Metadata and the Mind
Reviewed and updated 3 March 2019
My wife Gaun recently took a photo of us together using her recently purchased phone. This is a little unusual in that although I have lots of photos of Gaun we don’t have a lot of us as a couple as Gaun isn’t big on selfies (thank goodness) and neither am I.
What struck me when I later looked at the photo was that I found that I had no connection with the person sitting next to Gaun and I wanted to give some context to that odd statement for my benefit if no one else’s.
In my logical mind I know that the person on the right is me but beyond that assumption it could equally be someone I have never met before. This is because the image doesn’t produce any corresponding internal surge of personal characteristics, memories or anything at all in fact. It is a totally flat image on a screen and beyond that it has no depth. This happens because the ‘real’ Tony entity looking at that image from this side has no associated response to give life to the photo. Let me try to explain.
If you have ever used photo editing software you will know that every image has built-in information that together with the visual picture makes that photo what it is. This data is usually viewed under a heading such as ‘properties’ or ‘metadata’, and it provides useful information about the basics that sit behind the photo, things like when it was taken, and if you are using a camera phone or modern SLR, the GPS locations, through to more geekier aspects such as the camera settings used, a histogram etc.
So, there are the two integrated aspects to every image – the actual scene, which is the visual output, which gets most of our conscious attention, and then behind that sits all the metadata, which automatically records where on your timeline the photo sits and the technical aspects attached to the very moment you took that image.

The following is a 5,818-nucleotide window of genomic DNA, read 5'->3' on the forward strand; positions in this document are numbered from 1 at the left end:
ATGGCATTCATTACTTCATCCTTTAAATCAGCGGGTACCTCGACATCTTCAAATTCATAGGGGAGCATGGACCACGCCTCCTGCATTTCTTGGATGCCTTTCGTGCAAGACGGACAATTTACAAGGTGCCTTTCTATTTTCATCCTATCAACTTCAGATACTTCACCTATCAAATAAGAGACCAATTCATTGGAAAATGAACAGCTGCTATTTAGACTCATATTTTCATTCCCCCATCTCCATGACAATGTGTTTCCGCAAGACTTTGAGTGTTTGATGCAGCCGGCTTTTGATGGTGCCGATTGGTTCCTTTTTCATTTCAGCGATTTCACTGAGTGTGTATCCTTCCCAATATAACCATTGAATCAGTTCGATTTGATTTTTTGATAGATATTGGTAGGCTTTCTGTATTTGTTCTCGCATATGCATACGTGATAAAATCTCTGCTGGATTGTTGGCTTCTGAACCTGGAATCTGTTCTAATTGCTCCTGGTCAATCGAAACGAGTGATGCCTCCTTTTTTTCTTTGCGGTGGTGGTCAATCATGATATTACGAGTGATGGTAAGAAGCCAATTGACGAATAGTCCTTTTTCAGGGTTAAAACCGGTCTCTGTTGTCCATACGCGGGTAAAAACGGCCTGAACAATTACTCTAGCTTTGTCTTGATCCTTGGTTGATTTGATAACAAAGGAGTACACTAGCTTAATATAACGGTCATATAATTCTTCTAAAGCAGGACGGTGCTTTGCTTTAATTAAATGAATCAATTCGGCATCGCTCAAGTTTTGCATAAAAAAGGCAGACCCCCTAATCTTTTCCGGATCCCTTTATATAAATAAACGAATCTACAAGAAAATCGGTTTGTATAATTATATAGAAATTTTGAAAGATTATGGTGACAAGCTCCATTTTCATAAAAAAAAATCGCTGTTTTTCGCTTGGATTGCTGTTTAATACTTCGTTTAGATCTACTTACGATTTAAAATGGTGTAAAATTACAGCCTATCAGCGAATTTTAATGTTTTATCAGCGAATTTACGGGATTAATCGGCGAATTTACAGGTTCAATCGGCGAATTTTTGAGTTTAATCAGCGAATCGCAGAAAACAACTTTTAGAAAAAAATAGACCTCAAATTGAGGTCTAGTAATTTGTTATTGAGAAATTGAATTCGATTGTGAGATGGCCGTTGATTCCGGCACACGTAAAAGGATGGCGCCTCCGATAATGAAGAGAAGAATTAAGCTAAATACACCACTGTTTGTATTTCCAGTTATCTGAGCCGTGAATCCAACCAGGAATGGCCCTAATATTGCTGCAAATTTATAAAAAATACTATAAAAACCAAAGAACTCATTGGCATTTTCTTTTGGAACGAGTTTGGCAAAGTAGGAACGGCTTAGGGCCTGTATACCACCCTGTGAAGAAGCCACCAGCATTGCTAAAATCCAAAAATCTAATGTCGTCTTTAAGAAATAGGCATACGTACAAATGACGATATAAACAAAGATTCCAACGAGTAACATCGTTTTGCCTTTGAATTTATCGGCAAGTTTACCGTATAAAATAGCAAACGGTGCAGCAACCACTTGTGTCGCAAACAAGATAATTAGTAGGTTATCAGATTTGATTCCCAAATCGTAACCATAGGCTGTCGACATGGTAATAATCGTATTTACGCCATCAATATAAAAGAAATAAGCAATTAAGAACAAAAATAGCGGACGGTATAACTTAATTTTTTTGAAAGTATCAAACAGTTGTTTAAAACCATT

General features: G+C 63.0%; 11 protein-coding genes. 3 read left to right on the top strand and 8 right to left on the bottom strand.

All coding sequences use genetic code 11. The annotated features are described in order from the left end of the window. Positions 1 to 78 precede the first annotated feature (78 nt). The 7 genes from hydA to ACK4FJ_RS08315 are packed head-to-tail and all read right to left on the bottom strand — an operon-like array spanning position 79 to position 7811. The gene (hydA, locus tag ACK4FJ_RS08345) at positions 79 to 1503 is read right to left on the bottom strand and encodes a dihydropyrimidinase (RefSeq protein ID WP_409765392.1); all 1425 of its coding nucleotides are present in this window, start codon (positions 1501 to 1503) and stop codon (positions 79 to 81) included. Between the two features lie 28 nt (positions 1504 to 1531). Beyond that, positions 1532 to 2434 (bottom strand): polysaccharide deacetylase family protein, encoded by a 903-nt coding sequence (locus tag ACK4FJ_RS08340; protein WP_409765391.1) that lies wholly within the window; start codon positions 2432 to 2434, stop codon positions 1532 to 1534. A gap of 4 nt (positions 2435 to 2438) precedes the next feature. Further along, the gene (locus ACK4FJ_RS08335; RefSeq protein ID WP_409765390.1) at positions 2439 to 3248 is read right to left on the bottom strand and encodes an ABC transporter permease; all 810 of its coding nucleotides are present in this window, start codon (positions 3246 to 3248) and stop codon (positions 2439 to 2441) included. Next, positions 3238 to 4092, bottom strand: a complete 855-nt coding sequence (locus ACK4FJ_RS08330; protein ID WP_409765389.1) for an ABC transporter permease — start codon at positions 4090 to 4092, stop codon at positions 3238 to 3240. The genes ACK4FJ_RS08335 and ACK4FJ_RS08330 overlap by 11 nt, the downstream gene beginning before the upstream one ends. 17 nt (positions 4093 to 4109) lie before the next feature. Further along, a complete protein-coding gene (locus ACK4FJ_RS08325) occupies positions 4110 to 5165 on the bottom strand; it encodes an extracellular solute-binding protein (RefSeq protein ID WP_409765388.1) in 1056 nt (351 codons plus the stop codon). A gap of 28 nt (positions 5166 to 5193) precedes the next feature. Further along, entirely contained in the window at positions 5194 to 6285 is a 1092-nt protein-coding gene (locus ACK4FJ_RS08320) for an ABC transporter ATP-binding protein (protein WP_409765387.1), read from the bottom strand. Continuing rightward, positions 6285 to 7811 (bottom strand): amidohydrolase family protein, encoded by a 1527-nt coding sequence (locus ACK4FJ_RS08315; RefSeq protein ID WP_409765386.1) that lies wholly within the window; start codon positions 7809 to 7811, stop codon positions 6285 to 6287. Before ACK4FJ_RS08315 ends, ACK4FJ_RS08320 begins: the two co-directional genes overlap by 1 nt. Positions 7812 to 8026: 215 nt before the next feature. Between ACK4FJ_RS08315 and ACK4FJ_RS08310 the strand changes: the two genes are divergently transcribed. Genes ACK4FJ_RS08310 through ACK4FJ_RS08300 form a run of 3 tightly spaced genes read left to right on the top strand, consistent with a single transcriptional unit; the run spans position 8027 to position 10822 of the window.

If you follow an Indian spiritual path you might be familiar with what I call metadata in this context being referred to as samskaras, which Wikipedia defines as follows:
Samskaras or sanskaras (Sanskrit: संस्कार) are, in Indian philosophy and Indian religions, mental impressions, recollections, or psychological imprints. In Hindu philosophies, samskaras are a basis for the development of karmatheory.
According to various schools of Indian philosophy, every action, intent or preparation by an individual leaves a samskara (impression, impact, imprint) in the deeper structure of the person’s mind. These impressions then await volitional fruition in that individual’s future, in the form of hidden expectations, circumstances or a subconscious sense of self-worth. These Samskaras manifest as tendencies, karmic impulses, subliminal impressions, habitual potencies or innate dispositions. In ancient Indian texts, the theory of Samskara explains how and why human beings remember things, and the effect that memories have on people’s suffering, happiness and contentment.